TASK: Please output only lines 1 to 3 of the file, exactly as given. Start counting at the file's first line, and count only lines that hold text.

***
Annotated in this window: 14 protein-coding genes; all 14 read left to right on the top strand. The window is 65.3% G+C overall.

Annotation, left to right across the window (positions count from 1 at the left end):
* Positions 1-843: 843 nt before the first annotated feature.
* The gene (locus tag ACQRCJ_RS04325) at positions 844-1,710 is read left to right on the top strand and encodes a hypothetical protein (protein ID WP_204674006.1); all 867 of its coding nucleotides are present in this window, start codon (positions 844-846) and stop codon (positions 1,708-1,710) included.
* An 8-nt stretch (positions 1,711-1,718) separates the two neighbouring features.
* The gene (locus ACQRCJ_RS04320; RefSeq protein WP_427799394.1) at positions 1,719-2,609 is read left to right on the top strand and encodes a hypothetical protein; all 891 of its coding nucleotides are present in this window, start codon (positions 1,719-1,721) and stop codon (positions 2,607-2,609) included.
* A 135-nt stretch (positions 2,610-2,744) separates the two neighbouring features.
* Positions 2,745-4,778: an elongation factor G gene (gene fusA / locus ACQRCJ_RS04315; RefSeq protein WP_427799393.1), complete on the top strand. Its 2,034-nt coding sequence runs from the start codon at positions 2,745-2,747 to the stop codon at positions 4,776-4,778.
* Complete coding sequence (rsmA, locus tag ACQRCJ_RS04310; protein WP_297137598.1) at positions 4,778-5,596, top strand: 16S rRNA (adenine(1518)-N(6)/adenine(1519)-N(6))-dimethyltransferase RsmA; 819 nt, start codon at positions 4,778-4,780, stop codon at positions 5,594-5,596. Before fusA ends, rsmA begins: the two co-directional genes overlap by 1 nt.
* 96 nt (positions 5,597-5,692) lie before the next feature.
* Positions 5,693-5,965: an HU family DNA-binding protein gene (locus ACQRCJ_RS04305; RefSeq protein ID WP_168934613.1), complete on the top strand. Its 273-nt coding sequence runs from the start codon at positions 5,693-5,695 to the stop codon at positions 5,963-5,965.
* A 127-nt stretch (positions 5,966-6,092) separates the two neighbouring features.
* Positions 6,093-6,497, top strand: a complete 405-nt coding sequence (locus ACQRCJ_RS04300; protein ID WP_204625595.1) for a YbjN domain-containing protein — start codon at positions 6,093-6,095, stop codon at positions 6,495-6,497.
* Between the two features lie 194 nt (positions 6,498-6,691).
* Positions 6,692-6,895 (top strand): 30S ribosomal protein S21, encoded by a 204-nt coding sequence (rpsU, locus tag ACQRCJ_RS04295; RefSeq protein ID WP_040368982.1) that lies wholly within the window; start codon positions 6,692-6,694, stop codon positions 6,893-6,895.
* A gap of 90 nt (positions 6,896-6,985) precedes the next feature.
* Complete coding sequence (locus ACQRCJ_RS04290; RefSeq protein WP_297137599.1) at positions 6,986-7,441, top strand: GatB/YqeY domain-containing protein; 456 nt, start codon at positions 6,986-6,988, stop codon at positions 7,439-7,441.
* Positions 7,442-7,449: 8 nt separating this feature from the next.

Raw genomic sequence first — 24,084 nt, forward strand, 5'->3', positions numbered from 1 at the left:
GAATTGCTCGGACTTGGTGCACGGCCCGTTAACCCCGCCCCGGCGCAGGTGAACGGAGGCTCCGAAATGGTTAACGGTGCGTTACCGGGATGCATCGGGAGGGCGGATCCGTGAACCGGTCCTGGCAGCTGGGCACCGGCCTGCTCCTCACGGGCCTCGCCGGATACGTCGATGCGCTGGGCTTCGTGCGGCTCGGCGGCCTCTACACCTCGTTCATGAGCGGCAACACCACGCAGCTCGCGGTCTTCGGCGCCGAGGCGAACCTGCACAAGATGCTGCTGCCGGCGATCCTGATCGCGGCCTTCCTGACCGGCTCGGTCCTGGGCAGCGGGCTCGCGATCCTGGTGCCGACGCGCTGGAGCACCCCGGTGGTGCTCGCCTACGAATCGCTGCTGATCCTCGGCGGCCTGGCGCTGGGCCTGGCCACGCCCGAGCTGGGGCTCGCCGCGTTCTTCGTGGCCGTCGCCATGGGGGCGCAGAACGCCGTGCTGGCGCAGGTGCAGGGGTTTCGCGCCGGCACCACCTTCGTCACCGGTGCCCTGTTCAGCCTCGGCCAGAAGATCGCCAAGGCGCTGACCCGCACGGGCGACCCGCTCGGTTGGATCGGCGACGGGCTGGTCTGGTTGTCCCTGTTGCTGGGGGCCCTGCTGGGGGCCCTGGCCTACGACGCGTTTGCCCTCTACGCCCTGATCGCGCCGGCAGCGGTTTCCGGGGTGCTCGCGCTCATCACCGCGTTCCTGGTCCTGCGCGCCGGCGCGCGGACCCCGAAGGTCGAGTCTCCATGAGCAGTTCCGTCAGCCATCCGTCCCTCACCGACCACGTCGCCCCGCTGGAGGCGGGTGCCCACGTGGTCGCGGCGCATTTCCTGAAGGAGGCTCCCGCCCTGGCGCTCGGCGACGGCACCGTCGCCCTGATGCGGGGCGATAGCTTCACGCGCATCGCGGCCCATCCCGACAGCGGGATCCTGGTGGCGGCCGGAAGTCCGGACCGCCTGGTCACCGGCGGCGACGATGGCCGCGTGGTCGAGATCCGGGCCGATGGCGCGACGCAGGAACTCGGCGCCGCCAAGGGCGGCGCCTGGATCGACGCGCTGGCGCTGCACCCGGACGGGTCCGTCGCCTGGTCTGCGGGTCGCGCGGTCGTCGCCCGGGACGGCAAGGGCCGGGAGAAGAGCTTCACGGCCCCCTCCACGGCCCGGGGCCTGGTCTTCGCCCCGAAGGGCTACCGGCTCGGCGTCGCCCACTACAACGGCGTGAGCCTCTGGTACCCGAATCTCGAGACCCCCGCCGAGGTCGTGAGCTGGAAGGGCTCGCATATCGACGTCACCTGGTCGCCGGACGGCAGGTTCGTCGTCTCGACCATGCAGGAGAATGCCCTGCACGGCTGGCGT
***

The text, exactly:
Annotated in this window: 14 protein-coding genes; all 14 read left to right on the top strand. The window is 65.3% G+C overall.

Annotation, left to right across the window (positions count from 1 at the left end):
* Positions 1-843: 843 nt before the first annotated feature.